Tuesday , May 18 2021

Bennu: How is the "asteroid of death" in which NASA is trying to unpublished the OSIRIS-REx mission – 12.03.2013

NASA does not stop. Just celebrating the successful launch of an insight on Mars, curiosity continues to send photos from the surface of Mars and is now preparing to port this Monday, the investigation OSIRIS-REx of the asteroid Bennu. This last mission may be the most important, since the asteroid is a potential danger for the Earth, because its trajectory shows that it will "touch" our planet. Some have already called it "asteroid death" and the asteroid "Armageddon", but the official website of the US space agency says it will not affect our world and that the main interest of this unpublished mission is scientific.

After traveling two years and a billion kilometers from Earth, the OSIRIS-REx probe will reach its destination. When you arrive, you will start with nearly two years of exploring this group of cliffs, creating a map of your country and finding a safe and fertile location to collect samples.

The spacecraft will enter the orbit of Bennu on Mondays and evenings will briefly touch her surface around July 2020 to collect at least 60 grams (equivalent to about 30 sugar packs) on the earth and rocks. I could pick up to two pounds what would it be the largest sample, far from the space object, from the landing of Apollo's Moon. The spacecraft will then pack the specimen into a capsule and travel to Earth, dropping that capsule in the wilderness of Western Utah in 2023, where scientists are waiting to take it.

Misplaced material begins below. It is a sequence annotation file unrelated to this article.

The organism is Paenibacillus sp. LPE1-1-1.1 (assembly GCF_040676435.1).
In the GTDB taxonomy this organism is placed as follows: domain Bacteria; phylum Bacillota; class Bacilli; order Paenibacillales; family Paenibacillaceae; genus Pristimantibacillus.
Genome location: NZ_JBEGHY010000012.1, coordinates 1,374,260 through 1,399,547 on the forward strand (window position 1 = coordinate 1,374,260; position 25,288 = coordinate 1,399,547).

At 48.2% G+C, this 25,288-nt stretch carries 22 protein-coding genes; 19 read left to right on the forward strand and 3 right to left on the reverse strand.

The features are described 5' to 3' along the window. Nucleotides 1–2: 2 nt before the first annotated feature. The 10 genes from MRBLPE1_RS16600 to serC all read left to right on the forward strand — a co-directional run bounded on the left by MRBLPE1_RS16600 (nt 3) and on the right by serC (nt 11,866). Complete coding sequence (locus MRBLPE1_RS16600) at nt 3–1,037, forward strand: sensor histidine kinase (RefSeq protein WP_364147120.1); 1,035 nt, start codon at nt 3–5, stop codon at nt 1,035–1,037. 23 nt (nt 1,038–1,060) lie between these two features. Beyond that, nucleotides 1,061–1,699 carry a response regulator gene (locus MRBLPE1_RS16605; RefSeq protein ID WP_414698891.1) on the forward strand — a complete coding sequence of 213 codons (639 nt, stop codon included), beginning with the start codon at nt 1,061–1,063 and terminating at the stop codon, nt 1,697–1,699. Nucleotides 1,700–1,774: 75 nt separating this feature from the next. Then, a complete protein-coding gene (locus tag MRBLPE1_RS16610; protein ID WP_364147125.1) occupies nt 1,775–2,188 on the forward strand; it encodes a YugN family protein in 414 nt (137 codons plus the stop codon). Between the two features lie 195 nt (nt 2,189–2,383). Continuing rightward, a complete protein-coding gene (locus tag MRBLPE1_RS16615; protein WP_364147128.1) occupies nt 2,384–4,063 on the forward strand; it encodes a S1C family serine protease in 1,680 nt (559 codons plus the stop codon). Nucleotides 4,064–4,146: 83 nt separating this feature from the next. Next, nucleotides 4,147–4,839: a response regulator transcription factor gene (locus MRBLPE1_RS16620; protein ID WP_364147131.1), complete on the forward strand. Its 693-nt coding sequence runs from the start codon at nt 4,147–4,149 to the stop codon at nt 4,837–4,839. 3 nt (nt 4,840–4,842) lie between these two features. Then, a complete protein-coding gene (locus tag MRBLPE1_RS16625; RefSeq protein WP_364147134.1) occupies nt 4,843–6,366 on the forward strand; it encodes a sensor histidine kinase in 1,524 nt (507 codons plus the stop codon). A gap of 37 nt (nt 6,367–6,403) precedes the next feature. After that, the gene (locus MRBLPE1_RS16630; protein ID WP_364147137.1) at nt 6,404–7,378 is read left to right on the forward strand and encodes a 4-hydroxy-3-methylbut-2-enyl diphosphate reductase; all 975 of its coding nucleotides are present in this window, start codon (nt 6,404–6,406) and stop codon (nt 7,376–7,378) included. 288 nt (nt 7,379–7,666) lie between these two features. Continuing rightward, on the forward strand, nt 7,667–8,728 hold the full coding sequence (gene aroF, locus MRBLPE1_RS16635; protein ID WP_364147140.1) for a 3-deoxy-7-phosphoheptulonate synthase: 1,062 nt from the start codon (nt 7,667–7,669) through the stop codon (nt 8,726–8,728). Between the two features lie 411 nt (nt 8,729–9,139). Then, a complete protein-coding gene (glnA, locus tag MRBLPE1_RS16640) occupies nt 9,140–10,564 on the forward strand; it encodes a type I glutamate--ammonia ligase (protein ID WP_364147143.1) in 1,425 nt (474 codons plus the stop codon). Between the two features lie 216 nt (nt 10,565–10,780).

This search years of knowledge It pushes Bennu into the center of one of the most ambitious space missions they've ever tried. But the rock is just one of the approximate 780,000 asteroids known in our solar system. So, why did scientists choose Bennu for this transcendental investigation?

Aim for the Earth

Unlike most other asteroids that rotate around the Sun in the asteroid belt between Mars and Jupiter, Bennu's orbit is very close to Earth, even a passage. The asteroid is closer to Earth every six years and has a relatively high likelihood of affecting it at the end of the twenty-first century. It also surrounds the Sun almost on the same plane as the Earth, which facilitated the achievement of the high-energy task of launching the spacecraft from planet Earth and to Bennu. However, the launch requires considerable power, so OSIRIS-REx used Earth's gravity to retire to the orbit of Bennu when it passed through our planet in September 2017.

Asteroid approaching Earth.

Asteroid approaching Earth.

The main reason why scientists are concerned to predict the directions to which asteroids are directed is I know when they are too close to Earth. Considering the influence of Yarkovsky, they estimated that Bennu could pass closer to Earth from the moon in 2135, and perhaps even closer between 2175 and 2195. Although it is unlikely that Bennu will hit the Earth at that time, our descendants use the OSIRIS-REx data and determine them the best way to divert the threatening asteroids, perhaps even using the Yarkovsky effect in favor.